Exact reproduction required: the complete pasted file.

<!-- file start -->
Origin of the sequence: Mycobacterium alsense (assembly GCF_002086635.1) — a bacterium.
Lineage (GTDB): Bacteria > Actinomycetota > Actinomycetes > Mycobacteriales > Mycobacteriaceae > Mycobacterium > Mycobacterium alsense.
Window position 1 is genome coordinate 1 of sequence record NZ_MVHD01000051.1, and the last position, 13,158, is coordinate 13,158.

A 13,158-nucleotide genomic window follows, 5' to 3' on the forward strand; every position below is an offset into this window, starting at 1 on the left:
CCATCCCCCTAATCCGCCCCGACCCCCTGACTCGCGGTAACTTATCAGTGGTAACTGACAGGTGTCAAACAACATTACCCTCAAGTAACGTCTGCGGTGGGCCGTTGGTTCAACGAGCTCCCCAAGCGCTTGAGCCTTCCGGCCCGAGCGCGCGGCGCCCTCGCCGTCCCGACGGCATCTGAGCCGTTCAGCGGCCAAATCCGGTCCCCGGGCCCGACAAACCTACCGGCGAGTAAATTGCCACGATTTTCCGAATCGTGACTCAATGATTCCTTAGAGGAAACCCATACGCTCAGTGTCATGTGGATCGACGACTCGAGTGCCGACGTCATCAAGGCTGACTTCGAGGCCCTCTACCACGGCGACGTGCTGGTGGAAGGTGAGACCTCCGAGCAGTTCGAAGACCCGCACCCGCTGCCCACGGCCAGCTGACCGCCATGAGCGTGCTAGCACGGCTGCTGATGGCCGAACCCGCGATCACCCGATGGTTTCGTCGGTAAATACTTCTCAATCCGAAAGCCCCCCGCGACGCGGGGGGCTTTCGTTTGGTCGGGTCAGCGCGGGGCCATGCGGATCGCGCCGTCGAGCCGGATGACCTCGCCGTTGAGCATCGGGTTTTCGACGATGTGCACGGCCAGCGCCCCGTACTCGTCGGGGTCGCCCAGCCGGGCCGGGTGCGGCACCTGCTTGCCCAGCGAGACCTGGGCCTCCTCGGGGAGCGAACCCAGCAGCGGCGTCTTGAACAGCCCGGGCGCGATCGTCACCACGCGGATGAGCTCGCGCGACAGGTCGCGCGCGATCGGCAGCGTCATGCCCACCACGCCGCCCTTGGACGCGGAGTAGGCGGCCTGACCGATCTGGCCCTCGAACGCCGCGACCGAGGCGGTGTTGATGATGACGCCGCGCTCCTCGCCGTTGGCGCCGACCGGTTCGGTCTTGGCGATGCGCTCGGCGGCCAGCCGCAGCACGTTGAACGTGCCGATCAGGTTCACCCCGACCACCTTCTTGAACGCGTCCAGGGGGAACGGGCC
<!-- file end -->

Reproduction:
Origin of the sequence: Mycobacterium alsense (assembly GCF_002086635.1) — a bacterium.
Lineage (GTDB): Bacteria > Actinomycetota > Actinomycetes > Mycobacteriales > Mycobacteriaceae > Mycobacterium > Mycobacterium alsense.
Window position 1 is genome coordinate 1 of sequence record NZ_MVHD01000051.1, and the last position, 13,158, is coordinate 13,158.

A 13,158-nucleotide genomic window follows, 5' to 3' on the forward strand; every position below is an offset into this window, starting at 1 on the left:
CCATCCCCCTAATCCGCCCCGACCCCCTGACTCGCGGTAACTTATCAGTGGTAACTGACAGGTGTCAAACAACATTACCCTCAAGTAACGTCTGCGGTGGGCCGTTGGTTCAACGAGCTCCCCAAGCGCTTGAGCCTTCCGGCCCGAGCGCGCGGCGCCCTCGCCGTCCCGACGGCATCTGAGCCGTTCAGCGGCCAAATCCGGTCCCCGGGCCCGACAAACCTACCGGCGAGTAAATTGCCACGATTTTCCGAATCGTGACTCAATGATTCCTTAGAGGAAACCCATACGCTCAGTGTCATGTGGATCGACGACTCGAGTGCCGACGTCATCAAGGCTGACTTCGAGGCCCTCTACCACGGCGACGTGCTGGTGGAAGGTGAGACCTCCGAGCAGTTCGAAGACCCGCACCCGCTGCCCACGGCCAGCTGACCGCCATGAGCGTGCTAGCACGGCTGCTGATGGCCGAACCCGCGATCACCCGATGGTTTCGTCGGTAAATACTTCTCAATCCGAAAGCCCCCCGCGACGCGGGGGGCTTTCGTTTGGTCGGGTCAGCGCGGGGCCATGCGGATCGCGCCGTCGAGCCGGATGACCTCGCCGTTGAGCATCGGGTTTTCGACGATGTGCACGGCCAGCGCCCCGTACTCGTCGGGGTCGCCCAGCCGGGCCGGGTGCGGCACCTGCTTGCCCAGCGAGACCTGGGCCTCCTCGGGGAGCGAACCCAGCAGCGGCGTCTTGAACAGCCCGGGCGCGATCGTCACCACGCGGATGAGCTCGCGCGACAGGTCGCGCGCGATCGGCAGCGTCATGCCCACCACGCCGCCCTTGGACGCGGAGTAGGCGGCCTGACCGATCTGGCCCTCGAACGCCGCGACCGAGGCGGTGTTGATGATGACGCCGCGCTCCTCGCCGTTGGCGCCGACCGGTTCGGTCTTGGCGATGCGCTCGGCGGCCAGCCGCAGCACGTTGAACGTGCCGATCAGGTTCACCCCGACCACCTTCTTGAACGCGTCCAGGGGGAACGGGCC